You must have heard the term P/E ratio a lot of times, but do you know what it really means and what do PE ratio figures imply? Well in this article, we are going to talk about the same.
What is PE Ratio?
P/E ratio means price to earnings ratio. For example, if the current price of a stock is Rs. 100 and it has earned Rs. 5 per share (EPS – Earning Per Share) for its shareholders in the past 12 months. The P/E ratio works out to be 100/5=20. Now what does it imply?
When we say a P/E ratio of 20, it means we are willing to pay Rs. 20 for each rupee the stock is earning. When the PE ratio is lower, it indicates that the stock is cheap and when the PE ratio is high, it means that the stock is expensive. PE ratio can be a factor to decide which stock to choose when the market capitalisation, growth rate, debt, risk, consumers, market segment, etc. is same for given two companies.
You cannot compare two stocks if they fall into separate segments. For example, capital intensive stocks like infrastructure, metals, auto, etc. would usually have lower PE ratio than the others like the ones offering services. If a company seems to be promising a steady growth in earning, you might want to pay a premium price to own that stock, as you are sure you would get back you money early. You also might want to pay a higher price for a stock which seems less risky/ which has delivered steady performance in the past. A debt ridden company’s PE may look good, but the debt of the company is not accounted for, in the PE ratio.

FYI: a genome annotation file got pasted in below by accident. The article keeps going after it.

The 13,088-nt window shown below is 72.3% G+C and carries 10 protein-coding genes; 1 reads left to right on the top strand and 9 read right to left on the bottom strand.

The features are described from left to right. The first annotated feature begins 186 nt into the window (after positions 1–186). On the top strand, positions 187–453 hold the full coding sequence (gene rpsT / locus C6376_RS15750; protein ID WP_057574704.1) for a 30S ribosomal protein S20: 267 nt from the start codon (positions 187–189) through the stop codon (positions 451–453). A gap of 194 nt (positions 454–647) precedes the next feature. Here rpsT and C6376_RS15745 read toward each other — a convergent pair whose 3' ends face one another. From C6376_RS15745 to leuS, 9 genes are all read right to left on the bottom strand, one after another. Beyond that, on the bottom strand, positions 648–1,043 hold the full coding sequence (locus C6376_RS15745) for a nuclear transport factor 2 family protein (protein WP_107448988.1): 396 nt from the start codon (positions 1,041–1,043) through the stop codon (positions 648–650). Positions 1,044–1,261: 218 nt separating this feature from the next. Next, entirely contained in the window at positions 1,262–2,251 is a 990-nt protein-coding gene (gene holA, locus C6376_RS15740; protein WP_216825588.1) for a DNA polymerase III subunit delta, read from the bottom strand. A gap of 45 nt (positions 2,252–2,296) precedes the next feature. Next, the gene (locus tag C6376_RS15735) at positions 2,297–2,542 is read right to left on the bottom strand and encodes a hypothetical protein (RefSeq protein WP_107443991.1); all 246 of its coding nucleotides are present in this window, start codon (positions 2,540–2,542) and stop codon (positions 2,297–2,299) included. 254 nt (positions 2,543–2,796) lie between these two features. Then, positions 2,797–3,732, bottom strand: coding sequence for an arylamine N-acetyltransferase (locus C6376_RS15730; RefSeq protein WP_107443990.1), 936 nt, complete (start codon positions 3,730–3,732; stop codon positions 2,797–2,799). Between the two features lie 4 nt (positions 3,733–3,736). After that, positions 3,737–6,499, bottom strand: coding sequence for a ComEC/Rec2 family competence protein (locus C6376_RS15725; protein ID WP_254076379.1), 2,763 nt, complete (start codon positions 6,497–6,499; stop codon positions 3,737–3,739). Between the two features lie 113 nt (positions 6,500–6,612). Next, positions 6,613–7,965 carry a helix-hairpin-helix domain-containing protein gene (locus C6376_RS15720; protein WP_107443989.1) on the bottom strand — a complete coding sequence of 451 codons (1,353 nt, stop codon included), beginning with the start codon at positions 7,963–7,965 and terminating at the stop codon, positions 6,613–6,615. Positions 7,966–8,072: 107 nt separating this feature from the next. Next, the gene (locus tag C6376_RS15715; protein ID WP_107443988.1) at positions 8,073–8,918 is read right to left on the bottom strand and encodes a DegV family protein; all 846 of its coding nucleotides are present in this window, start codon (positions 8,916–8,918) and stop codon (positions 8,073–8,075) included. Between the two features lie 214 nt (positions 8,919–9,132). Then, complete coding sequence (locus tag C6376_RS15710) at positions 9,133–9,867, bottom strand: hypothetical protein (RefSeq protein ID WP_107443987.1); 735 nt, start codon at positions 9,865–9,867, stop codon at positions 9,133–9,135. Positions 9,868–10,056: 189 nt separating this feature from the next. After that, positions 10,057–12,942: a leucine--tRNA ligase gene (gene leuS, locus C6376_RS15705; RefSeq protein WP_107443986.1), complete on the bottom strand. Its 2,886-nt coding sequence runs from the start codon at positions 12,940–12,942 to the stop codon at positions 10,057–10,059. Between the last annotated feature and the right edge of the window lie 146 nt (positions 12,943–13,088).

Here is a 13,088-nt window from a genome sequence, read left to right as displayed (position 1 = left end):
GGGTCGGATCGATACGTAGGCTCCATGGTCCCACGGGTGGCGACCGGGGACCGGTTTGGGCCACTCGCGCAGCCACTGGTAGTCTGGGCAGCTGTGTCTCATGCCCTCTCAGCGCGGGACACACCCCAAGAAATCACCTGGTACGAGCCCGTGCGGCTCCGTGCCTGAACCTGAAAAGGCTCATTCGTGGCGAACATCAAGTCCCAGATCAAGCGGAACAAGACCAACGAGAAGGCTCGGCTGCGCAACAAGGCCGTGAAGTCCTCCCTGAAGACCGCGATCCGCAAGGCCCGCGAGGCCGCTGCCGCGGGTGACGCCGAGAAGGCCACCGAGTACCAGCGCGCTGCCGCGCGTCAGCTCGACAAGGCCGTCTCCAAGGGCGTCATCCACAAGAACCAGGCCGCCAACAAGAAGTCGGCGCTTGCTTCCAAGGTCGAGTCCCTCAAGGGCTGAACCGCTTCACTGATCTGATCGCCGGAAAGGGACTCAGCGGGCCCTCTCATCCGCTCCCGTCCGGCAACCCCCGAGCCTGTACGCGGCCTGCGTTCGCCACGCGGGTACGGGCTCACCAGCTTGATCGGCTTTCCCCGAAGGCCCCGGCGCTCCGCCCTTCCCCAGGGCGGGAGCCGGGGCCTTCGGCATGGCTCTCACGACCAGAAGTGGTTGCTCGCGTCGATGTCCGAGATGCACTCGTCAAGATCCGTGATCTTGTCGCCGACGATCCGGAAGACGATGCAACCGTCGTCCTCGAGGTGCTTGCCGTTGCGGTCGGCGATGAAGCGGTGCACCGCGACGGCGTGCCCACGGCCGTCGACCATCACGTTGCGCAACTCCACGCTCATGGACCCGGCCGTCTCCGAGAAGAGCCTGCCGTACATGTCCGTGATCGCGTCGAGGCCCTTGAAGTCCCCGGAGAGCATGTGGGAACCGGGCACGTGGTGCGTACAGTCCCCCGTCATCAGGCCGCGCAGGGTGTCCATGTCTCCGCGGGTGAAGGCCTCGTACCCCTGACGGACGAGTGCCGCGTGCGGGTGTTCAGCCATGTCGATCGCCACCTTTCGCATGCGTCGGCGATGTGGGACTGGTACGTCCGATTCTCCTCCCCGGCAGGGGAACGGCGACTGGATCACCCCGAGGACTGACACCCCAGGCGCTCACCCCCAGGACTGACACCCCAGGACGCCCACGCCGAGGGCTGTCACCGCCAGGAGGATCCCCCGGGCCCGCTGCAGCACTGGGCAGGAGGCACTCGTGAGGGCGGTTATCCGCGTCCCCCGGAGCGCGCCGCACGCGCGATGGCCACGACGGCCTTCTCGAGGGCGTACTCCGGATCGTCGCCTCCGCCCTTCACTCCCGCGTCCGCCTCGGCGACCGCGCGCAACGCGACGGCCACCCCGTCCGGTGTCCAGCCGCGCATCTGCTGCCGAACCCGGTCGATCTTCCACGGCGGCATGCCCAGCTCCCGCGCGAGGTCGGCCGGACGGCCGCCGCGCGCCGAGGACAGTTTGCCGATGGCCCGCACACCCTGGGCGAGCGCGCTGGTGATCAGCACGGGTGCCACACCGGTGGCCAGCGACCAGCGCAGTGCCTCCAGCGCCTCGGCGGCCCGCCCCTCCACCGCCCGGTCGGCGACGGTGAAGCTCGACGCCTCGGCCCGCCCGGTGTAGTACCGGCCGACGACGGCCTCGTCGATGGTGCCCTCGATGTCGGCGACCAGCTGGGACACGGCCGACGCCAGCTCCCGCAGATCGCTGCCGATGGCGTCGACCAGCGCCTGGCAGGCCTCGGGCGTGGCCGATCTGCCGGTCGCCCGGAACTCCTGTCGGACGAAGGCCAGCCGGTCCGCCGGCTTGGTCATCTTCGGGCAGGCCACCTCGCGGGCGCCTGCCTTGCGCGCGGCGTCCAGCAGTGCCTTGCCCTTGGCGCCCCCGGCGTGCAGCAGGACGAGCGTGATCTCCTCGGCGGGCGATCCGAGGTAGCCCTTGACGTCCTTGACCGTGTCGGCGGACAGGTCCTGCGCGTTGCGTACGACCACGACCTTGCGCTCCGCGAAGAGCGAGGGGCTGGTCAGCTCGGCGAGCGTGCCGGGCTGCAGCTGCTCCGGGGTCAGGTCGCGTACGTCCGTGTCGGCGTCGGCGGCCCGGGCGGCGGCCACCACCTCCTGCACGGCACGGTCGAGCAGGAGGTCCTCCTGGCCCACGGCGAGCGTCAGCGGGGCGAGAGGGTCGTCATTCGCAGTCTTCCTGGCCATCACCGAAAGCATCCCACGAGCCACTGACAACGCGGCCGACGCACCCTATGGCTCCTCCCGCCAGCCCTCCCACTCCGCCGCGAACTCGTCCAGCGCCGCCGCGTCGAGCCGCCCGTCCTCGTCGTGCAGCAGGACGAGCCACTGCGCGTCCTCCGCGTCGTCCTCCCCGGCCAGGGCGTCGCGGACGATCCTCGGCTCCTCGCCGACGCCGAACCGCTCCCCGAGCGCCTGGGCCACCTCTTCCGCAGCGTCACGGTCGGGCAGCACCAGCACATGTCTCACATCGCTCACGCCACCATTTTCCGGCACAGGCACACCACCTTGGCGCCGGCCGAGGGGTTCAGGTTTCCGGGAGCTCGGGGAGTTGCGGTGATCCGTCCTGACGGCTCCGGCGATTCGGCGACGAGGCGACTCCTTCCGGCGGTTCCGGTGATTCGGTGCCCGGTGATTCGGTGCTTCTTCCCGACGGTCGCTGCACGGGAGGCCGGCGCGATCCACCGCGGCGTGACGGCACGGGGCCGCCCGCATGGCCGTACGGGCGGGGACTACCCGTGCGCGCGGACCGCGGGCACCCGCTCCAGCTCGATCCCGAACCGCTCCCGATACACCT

PE ratio where earnings of past twelve months is considered is called trailing PE ratio. But the past performance of the of a company may or may not be repeated.
PE ratio of an Index is the weighted average PE ratio of the stocks the index constitutes. A low PE of the Index indicates an undervalued market and a higher PE ratio indicates an overvalued market. An overvalued market gives you an exit opportunity, opportunity to book profits and shift your funds to debt, as the market may see correction and as a result may come down. An undervalued market indicates that you should invest into equities to participate in the stock appreciation. PE below 16 is considered a lower PE ratio for the Index and a PE higher than 21 is considered a higher PE ratio. Here is a chart showing how PE of the Nifty Index has been changing in last 10 years.
There is another term called a forward PE ratio which is based on the expected earnings of a stock in the coming 12 months. The forward PE ratio is based on analysis by research analysts, which can be speculative.
P/E ratio should not be used as a sole criteria to buy stocks. If PE ratio of a stock has dipped, you need to find out why has this happened, rather than believing, it is a good time to buy the stock.